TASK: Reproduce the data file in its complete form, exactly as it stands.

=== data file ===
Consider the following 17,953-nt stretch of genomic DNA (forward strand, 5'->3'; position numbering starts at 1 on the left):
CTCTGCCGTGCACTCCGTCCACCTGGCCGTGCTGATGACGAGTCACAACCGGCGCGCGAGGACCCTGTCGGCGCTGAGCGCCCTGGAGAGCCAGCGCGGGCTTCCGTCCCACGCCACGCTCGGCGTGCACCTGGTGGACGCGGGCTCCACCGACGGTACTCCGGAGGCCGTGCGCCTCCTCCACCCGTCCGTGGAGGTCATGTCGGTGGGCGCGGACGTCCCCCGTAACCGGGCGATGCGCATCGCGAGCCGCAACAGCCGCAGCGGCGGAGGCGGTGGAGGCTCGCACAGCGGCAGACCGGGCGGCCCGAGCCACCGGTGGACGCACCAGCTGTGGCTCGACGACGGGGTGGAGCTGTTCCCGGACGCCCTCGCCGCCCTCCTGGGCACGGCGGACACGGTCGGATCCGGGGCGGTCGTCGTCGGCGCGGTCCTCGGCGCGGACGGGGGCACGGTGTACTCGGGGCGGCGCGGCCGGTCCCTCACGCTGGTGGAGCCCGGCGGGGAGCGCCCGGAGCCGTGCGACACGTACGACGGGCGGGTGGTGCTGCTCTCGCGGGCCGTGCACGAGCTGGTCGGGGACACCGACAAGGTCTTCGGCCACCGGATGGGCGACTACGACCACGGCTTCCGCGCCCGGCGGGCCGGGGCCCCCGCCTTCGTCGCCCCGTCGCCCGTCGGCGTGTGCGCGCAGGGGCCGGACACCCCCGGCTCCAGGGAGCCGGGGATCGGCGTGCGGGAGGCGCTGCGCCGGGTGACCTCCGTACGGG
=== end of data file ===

Consider the following 17,953-nt stretch of genomic DNA (forward strand, 5'->3'; position numbering starts at 1 on the left):
CTCTGCCGTGCACTCCGTCCACCTGGCCGTGCTGATGACGAGTCACAACCGGCGCGCGAGGACCCTGTCGGCGCTGAGCGCCCTGGAGAGCCAGCGCGGGCTTCCGTCCCACGCCACGCTCGGCGTGCACCTGGTGGACGCGGGCTCCACCGACGGTACTCCGGAGGCCGTGCGCCTCCTCCACCCGTCCGTGGAGGTCATGTCGGTGGGCGCGGACGTCCCCCGTAACCGGGCGATGCGCATCGCGAGCCGCAACAGCCGCAGCGGCGGAGGCGGTGGAGGCTCGCACAGCGGCAGACCGGGCGGCCCGAGCCACCGGTGGACGCACCAGCTGTGGCTCGACGACGGGGTGGAGCTGTTCCCGGACGCCCTCGCCGCCCTCCTGGGCACGGCGGACACGGTCGGATCCGGGGCGGTCGTCGTCGGCGCGGTCCTCGGCGCGGACGGGGGCACGGTGTACTCGGGGCGGCGCGGCCGGTCCCTCACGCTGGTGGAGCCCGGCGGGGAGCGCCCGGAGCCGTGCGACACGTACGACGGGCGGGTGGTGCTGCTCTCGCGGGCCGTGCACGAGCTGGTCGGGGACACCGACAAGGTCTTCGGCCACCGGATGGGCGACTACGACCACGGCTTCCGCGCCCGGCGGGCCGGGGCCCCCGCCTTCGTCGCCCCGTCGCCCGTCGGCGTGTGCGCGCAGGGGCCGGACACCCCCGGCTCCAGGGAGCCGGGGATCGGCGTGCGGGAGGCGCTGCGCCGGGTGACCTCCGTACGGG